As the weather starts to cool off, you might be wondering about how you’ll take full advantage of your heating and cooling. After all, HVAC costs frequently contribute a large piece of your monthly electric bill. To try and find ways to save, some people take a closer look at their thermostat. Is there a setting they can use to improve efficiency?
The bulk of thermostats have a ‘Fan’ or ‘Fan On’ setting. But if the fan is on during a typical cycle, what can the fan setting provide for the HVAC system? This guide can help. We’ll walk through what exactly the fan setting is and how you can use it to save money over the summer or winter.
What Is the Fan Setting on My Thermostat?
For most thermostats, the fan setting means that the air handler’s blower fan stays on. Some furnaces may continue to generate heat at a low level with this setting, but in general heating or cooling isn’t being produced. The ‘Auto’ setting, on the other hand, will run the fan through a heating or cooling cycle and turn it off after the cycle is finished.
There are benefits and drawbacks to using the fan setting on your thermostat, and the ideal option can depend on your personal comfort needs.
Advantages to switching to the Fan/On setting:
- You can keep the temperature in every room more uniform by enabling the fan to keep generating airflow.
- Indoor air quality can increase as constant airflow will keep forcing airborne particles into the air filter.
- A smaller amount of start-stop cycles for the HVAC fan helps lengthen its life span. As the air handler is usually part of the furnace, this means you can avoid needing furnace repair.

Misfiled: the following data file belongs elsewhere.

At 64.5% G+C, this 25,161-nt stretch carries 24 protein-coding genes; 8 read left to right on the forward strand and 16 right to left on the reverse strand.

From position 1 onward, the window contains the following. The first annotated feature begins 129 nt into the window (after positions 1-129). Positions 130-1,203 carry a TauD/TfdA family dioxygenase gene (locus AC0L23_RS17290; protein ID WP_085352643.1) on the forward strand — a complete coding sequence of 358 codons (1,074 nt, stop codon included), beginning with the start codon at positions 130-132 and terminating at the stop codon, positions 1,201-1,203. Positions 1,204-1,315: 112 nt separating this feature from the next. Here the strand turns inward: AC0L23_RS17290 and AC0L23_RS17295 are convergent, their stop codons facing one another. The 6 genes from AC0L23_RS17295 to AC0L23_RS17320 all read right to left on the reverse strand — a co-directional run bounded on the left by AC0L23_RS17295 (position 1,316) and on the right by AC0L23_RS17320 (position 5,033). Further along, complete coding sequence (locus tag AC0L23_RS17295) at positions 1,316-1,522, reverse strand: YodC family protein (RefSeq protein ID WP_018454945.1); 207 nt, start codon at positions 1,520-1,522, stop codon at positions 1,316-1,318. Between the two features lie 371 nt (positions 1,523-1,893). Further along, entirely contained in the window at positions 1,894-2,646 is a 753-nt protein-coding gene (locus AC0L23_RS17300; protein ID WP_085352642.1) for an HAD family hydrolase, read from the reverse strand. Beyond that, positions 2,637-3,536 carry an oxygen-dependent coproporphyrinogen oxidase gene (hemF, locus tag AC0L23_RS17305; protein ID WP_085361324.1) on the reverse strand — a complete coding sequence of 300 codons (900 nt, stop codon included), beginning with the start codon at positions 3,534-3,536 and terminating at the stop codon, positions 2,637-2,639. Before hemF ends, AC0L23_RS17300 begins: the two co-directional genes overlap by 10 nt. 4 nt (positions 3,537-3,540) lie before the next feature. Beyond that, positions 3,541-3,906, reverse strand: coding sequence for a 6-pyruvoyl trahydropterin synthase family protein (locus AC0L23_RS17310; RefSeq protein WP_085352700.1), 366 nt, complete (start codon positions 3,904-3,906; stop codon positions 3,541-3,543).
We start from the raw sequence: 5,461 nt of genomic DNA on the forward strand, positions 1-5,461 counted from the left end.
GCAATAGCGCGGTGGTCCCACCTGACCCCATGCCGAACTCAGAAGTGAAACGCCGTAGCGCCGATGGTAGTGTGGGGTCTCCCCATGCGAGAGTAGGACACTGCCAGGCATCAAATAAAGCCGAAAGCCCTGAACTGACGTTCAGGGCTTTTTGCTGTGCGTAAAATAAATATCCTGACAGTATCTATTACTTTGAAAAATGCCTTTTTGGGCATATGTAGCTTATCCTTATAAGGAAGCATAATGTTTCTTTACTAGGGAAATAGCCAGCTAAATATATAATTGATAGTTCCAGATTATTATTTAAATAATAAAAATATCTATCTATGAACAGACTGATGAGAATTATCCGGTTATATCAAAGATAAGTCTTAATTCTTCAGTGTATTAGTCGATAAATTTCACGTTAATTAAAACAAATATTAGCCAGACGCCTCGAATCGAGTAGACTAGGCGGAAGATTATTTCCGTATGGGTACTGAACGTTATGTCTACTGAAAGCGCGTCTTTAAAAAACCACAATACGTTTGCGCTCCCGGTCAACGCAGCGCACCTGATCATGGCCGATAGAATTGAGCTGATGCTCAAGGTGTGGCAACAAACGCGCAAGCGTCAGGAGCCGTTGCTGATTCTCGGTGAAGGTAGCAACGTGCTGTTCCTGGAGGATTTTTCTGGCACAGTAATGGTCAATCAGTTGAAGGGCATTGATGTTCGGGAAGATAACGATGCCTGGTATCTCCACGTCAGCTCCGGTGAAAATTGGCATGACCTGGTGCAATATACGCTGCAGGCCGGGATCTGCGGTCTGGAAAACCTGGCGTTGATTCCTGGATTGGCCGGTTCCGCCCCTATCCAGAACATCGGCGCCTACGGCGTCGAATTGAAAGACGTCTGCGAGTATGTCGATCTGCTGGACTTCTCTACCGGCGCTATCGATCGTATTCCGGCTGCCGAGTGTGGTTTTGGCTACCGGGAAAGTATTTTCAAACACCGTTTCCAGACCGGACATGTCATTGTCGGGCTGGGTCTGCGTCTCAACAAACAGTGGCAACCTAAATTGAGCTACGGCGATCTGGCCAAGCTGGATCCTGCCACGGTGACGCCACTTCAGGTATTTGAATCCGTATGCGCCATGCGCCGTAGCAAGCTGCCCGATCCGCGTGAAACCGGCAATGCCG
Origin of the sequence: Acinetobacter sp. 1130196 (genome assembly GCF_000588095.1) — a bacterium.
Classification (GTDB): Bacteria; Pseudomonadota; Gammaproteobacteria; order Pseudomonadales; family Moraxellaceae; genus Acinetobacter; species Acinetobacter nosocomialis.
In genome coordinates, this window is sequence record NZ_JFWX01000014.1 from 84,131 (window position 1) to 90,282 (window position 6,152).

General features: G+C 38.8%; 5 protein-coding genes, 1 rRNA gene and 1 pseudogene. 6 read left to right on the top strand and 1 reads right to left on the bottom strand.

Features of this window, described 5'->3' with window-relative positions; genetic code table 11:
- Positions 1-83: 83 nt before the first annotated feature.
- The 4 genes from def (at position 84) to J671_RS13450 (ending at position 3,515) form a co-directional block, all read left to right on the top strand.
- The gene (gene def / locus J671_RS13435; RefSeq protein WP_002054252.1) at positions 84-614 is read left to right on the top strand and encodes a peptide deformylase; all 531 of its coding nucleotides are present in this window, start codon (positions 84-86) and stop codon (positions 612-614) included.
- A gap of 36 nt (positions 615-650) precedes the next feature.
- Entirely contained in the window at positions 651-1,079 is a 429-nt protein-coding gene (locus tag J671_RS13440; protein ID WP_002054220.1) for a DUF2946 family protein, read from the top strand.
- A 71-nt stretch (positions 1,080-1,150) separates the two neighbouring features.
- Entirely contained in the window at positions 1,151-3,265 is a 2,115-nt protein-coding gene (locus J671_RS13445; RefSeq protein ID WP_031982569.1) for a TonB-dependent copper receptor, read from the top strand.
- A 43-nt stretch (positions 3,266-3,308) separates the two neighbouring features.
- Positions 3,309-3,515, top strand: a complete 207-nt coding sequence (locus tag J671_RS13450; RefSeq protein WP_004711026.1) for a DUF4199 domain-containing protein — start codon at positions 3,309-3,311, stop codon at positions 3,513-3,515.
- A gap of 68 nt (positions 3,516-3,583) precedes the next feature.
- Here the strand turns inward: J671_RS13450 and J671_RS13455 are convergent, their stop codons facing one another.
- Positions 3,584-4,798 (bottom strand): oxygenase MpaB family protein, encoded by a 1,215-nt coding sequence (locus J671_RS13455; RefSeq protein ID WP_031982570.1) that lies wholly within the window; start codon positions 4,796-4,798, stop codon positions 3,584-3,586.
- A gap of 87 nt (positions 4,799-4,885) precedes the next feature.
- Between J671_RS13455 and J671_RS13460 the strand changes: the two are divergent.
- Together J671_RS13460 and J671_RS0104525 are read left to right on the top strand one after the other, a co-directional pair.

Drawbacks to using the Fan/On setting:
- A constant fan can increase your energy costs somewhat.
- Nonstop airflow could clog your air filter up more quickly, increasing the frequency you will want to replace it.
Should My Thermostat Be on Fan or Auto in Summer/Winter
During the summer, warm air can stick around in unfinished spaces such as the attic or an attached garage. If you keep the fan running, your HVAC system may draw this warm air into the rest of your home, forcing the HVAC system to work harder to maintain the set temperature. In extreme heat, this could lead to needing AC repair more often as wear and tear increases.
The reverse can occur in the winter. Cooler spaces such as a basement will hold onto cooler air, which can eventually drift into the rest of your home. Leaving the fan setting on could draw more cold air upward, increasing the amount of heating you need to keep warm.
If you’re still trying to decide if you should use the fan/on setting, don’t forget that every home and family’s comfort needs are not the same. Leaving the HVAC system’s fan on might be best for you if:
Someone in your household has allergies. Allergies and other respiratory conditions can be stressful on the family. Leaving the fan on is more likely to improve indoor air quality, helping your family breathe easier.
Your home deals with hot and cold spots. Lots of homes wrestle with persistent hot and cold spots that quickly evolve to a temperature different from the rest of the house. The fan setting might help limit these changes by constantly refreshing each room’s airflow.